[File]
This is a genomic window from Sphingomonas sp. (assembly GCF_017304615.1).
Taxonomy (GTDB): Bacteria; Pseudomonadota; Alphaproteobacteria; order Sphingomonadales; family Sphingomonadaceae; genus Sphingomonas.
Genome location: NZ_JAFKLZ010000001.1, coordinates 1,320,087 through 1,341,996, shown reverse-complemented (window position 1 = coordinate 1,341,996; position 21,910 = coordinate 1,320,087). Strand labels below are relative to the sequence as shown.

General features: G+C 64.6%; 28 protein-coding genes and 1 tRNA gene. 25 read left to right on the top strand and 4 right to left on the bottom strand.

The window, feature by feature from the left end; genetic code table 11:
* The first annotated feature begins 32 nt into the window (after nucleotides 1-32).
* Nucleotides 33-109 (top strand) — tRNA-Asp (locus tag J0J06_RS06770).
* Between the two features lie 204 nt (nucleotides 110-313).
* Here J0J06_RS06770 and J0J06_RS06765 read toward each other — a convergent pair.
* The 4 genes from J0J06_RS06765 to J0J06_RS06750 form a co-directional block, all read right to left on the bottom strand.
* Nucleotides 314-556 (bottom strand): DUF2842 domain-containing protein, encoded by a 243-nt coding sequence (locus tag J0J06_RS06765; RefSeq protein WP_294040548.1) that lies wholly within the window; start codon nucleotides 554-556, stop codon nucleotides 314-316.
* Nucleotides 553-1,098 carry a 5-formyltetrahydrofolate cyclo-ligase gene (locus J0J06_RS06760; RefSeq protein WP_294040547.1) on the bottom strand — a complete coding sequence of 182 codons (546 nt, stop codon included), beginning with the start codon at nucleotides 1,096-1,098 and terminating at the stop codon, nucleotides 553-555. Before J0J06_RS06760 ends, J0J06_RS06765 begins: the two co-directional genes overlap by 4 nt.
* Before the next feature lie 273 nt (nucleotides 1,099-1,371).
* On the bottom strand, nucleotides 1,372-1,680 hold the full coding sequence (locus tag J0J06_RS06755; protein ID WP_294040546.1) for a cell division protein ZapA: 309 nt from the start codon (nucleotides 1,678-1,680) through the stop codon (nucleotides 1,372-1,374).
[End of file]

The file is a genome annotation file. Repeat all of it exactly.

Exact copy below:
This is a genomic window from Sphingomonas sp. (assembly GCF_017304615.1).
Taxonomy (GTDB): Bacteria; Pseudomonadota; Alphaproteobacteria; order Sphingomonadales; family Sphingomonadaceae; genus Sphingomonas.
Genome location: NZ_JAFKLZ010000001.1, coordinates 1,320,087 through 1,341,996, shown reverse-complemented (window position 1 = coordinate 1,341,996; position 21,910 = coordinate 1,320,087). Strand labels below are relative to the sequence as shown.

General features: G+C 64.6%; 28 protein-coding genes and 1 tRNA gene. 25 read left to right on the top strand and 4 right to left on the bottom strand.

The window, feature by feature from the left end; genetic code table 11:
* The first annotated feature begins 32 nt into the window (after nucleotides 1-32).
* Nucleotides 33-109 (top strand) — tRNA-Asp (locus tag J0J06_RS06770).
* Between the two features lie 204 nt (nucleotides 110-313).
* Here J0J06_RS06770 and J0J06_RS06765 read toward each other — a convergent pair.
* The 4 genes from J0J06_RS06765 to J0J06_RS06750 form a co-directional block, all read right to left on the bottom strand.
* Nucleotides 314-556 (bottom strand): DUF2842 domain-containing protein, encoded by a 243-nt coding sequence (locus tag J0J06_RS06765; RefSeq protein WP_294040548.1) that lies wholly within the window; start codon nucleotides 554-556, stop codon nucleotides 314-316.
* Nucleotides 553-1,098 carry a 5-formyltetrahydrofolate cyclo-ligase gene (locus J0J06_RS06760; RefSeq protein WP_294040547.1) on the bottom strand — a complete coding sequence of 182 codons (546 nt, stop codon included), beginning with the start codon at nucleotides 1,096-1,098 and terminating at the stop codon, nucleotides 553-555. Before J0J06_RS06760 ends, J0J06_RS06765 begins: the two co-directional genes overlap by 4 nt.
* Before the next feature lie 273 nt (nucleotides 1,099-1,371).
* On the bottom strand, nucleotides 1,372-1,680 hold the full coding sequence (locus tag J0J06_RS06755; protein ID WP_294040546.1) for a cell division protein ZapA: 309 nt from the start codon (nucleotides 1,678-1,680) through the stop codon (nucleotides 1,372-1,374).